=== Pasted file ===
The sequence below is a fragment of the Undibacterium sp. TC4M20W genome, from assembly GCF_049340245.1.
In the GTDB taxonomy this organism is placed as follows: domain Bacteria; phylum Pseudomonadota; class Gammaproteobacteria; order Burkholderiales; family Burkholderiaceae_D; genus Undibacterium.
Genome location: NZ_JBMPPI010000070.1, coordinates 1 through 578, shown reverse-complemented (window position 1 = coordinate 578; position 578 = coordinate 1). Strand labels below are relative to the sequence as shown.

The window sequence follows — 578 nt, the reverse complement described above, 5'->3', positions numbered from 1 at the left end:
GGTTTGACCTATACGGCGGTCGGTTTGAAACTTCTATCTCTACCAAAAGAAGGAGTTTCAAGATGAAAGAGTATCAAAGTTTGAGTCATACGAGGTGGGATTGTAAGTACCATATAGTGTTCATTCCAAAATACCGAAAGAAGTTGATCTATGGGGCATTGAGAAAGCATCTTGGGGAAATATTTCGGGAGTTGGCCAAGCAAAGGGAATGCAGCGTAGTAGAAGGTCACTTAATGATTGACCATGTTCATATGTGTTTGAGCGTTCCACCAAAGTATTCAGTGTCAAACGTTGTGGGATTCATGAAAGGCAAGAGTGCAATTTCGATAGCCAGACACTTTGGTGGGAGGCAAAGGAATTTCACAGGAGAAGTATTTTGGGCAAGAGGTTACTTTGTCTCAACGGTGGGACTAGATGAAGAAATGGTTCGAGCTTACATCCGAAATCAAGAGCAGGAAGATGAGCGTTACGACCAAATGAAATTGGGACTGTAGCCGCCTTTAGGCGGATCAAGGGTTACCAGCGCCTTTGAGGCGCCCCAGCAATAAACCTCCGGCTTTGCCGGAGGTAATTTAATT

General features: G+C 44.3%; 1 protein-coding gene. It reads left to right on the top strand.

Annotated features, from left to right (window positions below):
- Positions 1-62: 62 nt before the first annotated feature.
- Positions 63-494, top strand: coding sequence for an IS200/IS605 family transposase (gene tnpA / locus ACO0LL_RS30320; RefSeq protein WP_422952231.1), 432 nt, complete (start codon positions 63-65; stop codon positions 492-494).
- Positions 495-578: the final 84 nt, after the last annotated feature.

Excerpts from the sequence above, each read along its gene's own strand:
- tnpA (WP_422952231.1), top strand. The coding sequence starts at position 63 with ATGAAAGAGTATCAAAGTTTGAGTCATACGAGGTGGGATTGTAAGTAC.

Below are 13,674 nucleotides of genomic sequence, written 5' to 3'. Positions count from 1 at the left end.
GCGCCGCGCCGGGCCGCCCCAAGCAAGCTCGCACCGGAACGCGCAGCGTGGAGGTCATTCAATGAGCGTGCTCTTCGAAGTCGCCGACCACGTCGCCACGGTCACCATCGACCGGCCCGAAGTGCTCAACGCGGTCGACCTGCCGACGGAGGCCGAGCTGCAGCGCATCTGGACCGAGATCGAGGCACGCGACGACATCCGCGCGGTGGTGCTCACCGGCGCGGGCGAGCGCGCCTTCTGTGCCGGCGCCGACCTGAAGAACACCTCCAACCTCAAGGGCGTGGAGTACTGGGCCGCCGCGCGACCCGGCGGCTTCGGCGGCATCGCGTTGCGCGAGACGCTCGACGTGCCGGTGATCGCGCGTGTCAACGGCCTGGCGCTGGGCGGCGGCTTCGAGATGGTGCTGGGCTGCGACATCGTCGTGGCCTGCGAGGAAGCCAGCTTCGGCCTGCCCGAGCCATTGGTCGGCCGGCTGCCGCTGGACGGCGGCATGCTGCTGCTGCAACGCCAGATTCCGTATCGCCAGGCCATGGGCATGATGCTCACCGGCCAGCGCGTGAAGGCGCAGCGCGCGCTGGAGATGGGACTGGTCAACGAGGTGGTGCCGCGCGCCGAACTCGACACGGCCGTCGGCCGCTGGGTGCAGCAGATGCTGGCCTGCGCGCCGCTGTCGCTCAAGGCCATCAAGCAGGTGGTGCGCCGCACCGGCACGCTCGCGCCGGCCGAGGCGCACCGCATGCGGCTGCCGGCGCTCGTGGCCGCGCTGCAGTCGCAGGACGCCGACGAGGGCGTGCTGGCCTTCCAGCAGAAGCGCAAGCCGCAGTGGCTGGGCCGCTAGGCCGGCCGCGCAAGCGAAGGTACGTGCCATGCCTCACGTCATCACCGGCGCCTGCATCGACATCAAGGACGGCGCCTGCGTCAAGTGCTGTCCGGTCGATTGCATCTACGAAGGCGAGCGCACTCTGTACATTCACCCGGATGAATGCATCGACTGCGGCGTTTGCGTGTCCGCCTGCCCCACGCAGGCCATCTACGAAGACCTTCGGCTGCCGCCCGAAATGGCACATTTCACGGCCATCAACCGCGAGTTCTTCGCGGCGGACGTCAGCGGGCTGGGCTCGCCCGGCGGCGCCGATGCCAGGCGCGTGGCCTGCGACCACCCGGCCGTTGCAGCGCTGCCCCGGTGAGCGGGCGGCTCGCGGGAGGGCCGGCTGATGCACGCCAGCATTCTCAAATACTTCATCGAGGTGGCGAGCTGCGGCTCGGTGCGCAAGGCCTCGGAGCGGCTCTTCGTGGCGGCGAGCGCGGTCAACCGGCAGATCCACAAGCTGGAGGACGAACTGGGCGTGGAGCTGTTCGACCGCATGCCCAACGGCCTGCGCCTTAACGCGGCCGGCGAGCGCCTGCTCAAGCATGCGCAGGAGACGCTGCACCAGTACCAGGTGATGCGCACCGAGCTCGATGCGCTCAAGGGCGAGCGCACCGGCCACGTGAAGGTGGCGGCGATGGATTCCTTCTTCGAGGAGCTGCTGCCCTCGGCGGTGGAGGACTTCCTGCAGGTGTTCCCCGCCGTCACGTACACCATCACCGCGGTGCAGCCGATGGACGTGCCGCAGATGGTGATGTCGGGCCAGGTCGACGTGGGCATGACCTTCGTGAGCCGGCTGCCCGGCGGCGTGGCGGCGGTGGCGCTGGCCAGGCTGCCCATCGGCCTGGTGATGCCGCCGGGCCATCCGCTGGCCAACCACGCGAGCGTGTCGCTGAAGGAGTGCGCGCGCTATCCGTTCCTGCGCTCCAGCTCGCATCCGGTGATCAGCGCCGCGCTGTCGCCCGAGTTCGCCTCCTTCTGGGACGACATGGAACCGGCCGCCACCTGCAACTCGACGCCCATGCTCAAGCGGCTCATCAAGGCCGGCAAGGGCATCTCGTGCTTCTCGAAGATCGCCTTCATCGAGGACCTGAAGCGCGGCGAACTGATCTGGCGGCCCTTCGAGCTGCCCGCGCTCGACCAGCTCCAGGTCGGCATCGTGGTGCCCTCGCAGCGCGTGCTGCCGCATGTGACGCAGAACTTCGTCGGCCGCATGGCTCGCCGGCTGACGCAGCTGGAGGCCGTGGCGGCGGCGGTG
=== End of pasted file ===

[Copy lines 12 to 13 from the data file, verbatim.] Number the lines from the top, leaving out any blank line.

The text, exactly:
- tnpA (WP_422952231.1), top strand. The coding sequence starts at position 63 with ATGAAAGAGTATCAAAGTTTGAGTCATACGAGGTGGGATTGTAAGTAC.

Below are 13,674 nucleotides of genomic sequence, written 5' to 3'. Positions count from 1 at the left end.